Throughout the Cold War, there were big differences between Europe and America, yet neither side ever lost sight of the commonality of their goal. In the end, communism was defeated not only because of overwhelming U.S. military might but because America created an alternative economic and political system that people everywhere chose to join.

This is precisely the task ahead if we hope to defeat violent extremism. The U.S. and Europe must find a way to fight a long war against terrorism without losing the advantages of open societies and globalization. They must concede that differences between them will continue, yet remain committed to a common goal. And they must create Marshall Plan equivalents for the Middle East to build modern economic and political alternatives for Arab children so they won't be drawn to a life of intolerance, ignorance, and suicidal fanaticism.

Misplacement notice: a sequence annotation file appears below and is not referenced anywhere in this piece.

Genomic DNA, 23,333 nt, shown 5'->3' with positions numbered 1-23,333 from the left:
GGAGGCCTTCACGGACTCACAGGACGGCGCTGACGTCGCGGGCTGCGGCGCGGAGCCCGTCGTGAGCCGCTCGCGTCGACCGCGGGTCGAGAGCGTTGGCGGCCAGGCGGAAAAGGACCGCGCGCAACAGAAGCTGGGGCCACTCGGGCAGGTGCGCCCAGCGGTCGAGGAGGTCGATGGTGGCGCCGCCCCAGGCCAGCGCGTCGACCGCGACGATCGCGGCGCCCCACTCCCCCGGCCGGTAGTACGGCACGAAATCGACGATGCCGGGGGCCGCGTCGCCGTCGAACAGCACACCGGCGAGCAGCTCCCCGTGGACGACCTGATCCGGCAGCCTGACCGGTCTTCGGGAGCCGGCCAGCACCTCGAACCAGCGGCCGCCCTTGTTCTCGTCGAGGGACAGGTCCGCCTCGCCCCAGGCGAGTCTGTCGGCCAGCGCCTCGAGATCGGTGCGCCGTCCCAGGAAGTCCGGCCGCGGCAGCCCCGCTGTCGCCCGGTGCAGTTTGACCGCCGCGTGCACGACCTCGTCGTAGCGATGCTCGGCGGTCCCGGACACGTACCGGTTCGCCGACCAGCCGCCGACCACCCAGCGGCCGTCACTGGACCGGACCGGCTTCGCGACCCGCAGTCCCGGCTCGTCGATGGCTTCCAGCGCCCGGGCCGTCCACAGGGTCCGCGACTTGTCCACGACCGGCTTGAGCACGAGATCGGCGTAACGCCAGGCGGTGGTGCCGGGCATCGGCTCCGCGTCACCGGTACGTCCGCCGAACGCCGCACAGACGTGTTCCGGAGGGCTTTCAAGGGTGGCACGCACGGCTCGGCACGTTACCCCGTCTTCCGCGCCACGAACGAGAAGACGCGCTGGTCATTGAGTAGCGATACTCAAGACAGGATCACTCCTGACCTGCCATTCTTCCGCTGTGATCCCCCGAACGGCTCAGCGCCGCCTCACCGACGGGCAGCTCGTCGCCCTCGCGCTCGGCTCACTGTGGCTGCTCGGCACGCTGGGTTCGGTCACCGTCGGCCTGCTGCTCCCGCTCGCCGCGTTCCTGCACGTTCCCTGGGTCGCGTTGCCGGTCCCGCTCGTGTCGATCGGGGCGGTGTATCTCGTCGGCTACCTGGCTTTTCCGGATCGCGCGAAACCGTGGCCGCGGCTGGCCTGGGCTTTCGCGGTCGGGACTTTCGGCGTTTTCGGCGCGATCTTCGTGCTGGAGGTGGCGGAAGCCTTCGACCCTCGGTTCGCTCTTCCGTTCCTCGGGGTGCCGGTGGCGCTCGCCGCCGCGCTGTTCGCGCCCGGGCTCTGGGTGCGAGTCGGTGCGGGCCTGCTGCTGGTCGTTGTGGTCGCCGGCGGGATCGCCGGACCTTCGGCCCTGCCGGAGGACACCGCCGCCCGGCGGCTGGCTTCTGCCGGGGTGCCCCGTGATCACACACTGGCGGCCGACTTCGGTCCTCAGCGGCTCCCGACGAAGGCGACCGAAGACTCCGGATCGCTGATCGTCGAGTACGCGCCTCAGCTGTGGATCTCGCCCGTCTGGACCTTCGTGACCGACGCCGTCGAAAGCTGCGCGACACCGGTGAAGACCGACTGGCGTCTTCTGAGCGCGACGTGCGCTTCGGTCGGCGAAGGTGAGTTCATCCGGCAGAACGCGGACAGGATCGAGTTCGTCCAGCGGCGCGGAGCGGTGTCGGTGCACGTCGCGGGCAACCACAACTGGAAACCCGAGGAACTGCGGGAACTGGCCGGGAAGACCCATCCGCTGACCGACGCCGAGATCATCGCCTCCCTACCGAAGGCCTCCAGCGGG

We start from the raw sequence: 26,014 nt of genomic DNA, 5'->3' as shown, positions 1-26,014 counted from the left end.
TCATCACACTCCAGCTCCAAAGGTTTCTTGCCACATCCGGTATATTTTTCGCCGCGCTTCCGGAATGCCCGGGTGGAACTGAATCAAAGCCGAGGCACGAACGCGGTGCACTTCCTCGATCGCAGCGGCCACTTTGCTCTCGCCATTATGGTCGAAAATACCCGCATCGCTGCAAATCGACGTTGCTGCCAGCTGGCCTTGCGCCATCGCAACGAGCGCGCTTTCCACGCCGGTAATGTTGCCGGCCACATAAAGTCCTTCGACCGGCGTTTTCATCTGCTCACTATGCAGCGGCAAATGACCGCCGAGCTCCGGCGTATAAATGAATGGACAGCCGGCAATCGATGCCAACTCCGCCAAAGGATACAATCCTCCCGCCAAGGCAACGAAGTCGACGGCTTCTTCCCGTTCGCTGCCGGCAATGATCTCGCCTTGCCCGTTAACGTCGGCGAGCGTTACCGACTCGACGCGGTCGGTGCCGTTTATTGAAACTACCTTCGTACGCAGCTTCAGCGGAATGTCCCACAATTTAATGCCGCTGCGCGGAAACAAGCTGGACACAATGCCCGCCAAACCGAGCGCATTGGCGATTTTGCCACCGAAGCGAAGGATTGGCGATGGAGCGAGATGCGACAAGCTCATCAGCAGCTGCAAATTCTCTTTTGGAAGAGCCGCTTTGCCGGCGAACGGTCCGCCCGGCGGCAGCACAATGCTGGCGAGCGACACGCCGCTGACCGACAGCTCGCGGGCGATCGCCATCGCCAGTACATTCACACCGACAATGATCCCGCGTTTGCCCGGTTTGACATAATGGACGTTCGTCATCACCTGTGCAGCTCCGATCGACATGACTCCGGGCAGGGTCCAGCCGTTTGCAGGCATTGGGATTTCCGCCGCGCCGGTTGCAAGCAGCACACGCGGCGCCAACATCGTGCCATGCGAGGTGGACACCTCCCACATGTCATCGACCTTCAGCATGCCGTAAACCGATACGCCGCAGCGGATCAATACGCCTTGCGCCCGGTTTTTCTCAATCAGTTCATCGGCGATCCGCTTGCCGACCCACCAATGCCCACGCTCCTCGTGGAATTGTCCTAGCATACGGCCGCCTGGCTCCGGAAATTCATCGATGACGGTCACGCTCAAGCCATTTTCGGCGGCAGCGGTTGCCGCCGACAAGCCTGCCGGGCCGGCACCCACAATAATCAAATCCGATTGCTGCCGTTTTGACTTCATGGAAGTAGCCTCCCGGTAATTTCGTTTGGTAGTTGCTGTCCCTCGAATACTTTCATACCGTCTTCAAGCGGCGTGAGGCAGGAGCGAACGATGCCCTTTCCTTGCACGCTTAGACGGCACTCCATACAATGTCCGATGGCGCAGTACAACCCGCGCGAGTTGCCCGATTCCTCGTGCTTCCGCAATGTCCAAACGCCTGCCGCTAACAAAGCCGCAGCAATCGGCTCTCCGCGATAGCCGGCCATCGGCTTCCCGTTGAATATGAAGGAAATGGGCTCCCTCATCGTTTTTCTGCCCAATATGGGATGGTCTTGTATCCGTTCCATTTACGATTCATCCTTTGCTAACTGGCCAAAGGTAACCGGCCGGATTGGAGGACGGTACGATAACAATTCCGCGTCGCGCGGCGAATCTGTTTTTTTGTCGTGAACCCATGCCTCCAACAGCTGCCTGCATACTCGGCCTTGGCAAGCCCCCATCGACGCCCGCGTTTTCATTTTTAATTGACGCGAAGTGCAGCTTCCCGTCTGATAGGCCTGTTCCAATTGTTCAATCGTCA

The March 11 bombings are an opportunity for the Bush Administration to reach out to Europe. It is a moment we must seize to build a broad, antiterrorist campaign with Europe with the scope of the Cold War. Yet Washington's response to the horrors of Madrid has been strangely weak. There have been a few -- too few -- warm words of solidarity, but no grand gesture. The White House appears frozen, locked in Presidential campaign mode, unable to take advantage of what is a critical time for moving beyond differences that divide to common causes that unite Europe and the U.S.

The Target Is All Open Societies